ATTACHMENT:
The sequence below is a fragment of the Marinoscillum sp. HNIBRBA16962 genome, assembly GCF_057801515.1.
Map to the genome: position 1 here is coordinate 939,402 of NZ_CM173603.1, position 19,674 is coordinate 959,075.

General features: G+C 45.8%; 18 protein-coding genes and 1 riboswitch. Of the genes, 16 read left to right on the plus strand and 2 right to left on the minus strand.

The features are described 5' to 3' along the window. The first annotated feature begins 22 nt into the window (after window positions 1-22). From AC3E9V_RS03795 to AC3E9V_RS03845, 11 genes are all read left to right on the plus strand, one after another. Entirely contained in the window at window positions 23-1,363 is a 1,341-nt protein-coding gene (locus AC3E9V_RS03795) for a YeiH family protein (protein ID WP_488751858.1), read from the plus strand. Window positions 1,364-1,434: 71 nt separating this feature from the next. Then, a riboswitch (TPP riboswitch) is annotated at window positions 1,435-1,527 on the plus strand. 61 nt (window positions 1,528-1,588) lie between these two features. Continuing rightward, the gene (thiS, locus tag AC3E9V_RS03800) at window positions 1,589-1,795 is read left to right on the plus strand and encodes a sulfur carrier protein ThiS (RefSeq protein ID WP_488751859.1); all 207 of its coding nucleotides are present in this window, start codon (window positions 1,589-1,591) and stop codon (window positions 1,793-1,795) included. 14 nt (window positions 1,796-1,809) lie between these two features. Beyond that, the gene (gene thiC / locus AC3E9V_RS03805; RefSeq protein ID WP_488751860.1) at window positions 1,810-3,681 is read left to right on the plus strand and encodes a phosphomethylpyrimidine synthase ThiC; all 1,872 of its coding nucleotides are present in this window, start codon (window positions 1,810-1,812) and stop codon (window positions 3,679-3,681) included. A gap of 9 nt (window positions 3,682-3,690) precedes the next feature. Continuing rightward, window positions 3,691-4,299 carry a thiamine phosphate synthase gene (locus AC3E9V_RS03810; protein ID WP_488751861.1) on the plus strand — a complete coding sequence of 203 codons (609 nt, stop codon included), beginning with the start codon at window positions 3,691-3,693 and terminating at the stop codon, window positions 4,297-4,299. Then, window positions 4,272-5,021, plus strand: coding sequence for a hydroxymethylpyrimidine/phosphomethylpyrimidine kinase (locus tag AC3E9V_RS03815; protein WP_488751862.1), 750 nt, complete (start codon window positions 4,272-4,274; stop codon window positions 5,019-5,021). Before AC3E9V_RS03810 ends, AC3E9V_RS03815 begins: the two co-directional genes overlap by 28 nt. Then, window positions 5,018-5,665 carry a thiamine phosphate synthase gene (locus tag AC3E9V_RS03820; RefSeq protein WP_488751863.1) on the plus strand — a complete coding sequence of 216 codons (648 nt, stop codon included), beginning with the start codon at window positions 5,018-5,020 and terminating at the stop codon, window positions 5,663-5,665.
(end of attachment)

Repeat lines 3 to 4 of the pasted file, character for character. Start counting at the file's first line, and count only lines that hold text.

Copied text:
General features: G+C 45.8%; 18 protein-coding genes and 1 riboswitch. Of the genes, 16 read left to right on the plus strand and 2 right to left on the minus strand.

The features are described 5' to 3' along the window. The first annotated feature begins 22 nt into the window (after window positions 1-22). From AC3E9V_RS03795 to AC3E9V_RS03845, 11 genes are all read left to right on the plus strand, one after another. Entirely contained in the window at window positions 23-1,363 is a 1,341-nt protein-coding gene (locus AC3E9V_RS03795) for a YeiH family protein (protein ID WP_488751858.1), read from the plus strand. Window positions 1,364-1,434: 71 nt separating this feature from the next. Then, a riboswitch (TPP riboswitch) is annotated at window positions 1,435-1,527 on the plus strand. 61 nt (window positions 1,528-1,588) lie between these two features. Continuing rightward, the gene (thiS, locus tag AC3E9V_RS03800) at window positions 1,589-1,795 is read left to right on the plus strand and encodes a sulfur carrier protein ThiS (RefSeq protein ID WP_488751859.1); all 207 of its coding nucleotides are present in this window, start codon (window positions 1,589-1,591) and stop codon (window positions 1,793-1,795) included. 14 nt (window positions 1,796-1,809) lie between these two features. Beyond that, the gene (gene thiC / locus AC3E9V_RS03805; RefSeq protein ID WP_488751860.1) at window positions 1,810-3,681 is read left to right on the plus strand and encodes a phosphomethylpyrimidine synthase ThiC; all 1,872 of its coding nucleotides are present in this window, start codon (window positions 1,810-1,812) and stop codon (window positions 3,679-3,681) included. A gap of 9 nt (window positions 3,682-3,690) precedes the next feature. Continuing rightward, window positions 3,691-4,299 carry a thiamine phosphate synthase gene (locus AC3E9V_RS03810; protein ID WP_488751861.1) on the plus strand — a complete coding sequence of 203 codons (609 nt, stop codon included), beginning with the start codon at window positions 3,691-3,693 and terminating at the stop codon, window positions 4,297-4,299. Then, window positions 4,272-5,021, plus strand: coding sequence for a hydroxymethylpyrimidine/phosphomethylpyrimidine kinase (locus tag AC3E9V_RS03815; protein WP_488751862.1), 750 nt, complete (start codon window positions 4,272-4,274; stop codon window positions 5,019-5,021). Before AC3E9V_RS03810 ends, AC3E9V_RS03815 begins: the two co-directional genes overlap by 28 nt. Then, window positions 5,018-5,665 carry a thiamine phosphate synthase gene (locus tag AC3E9V_RS03820; RefSeq protein WP_488751863.1) on the plus strand — a complete coding sequence of 216 codons (648 nt, stop codon included), beginning with the start codon at window positions 5,018-5,020 and terminating at the stop codon, window positions 5,663-5,665.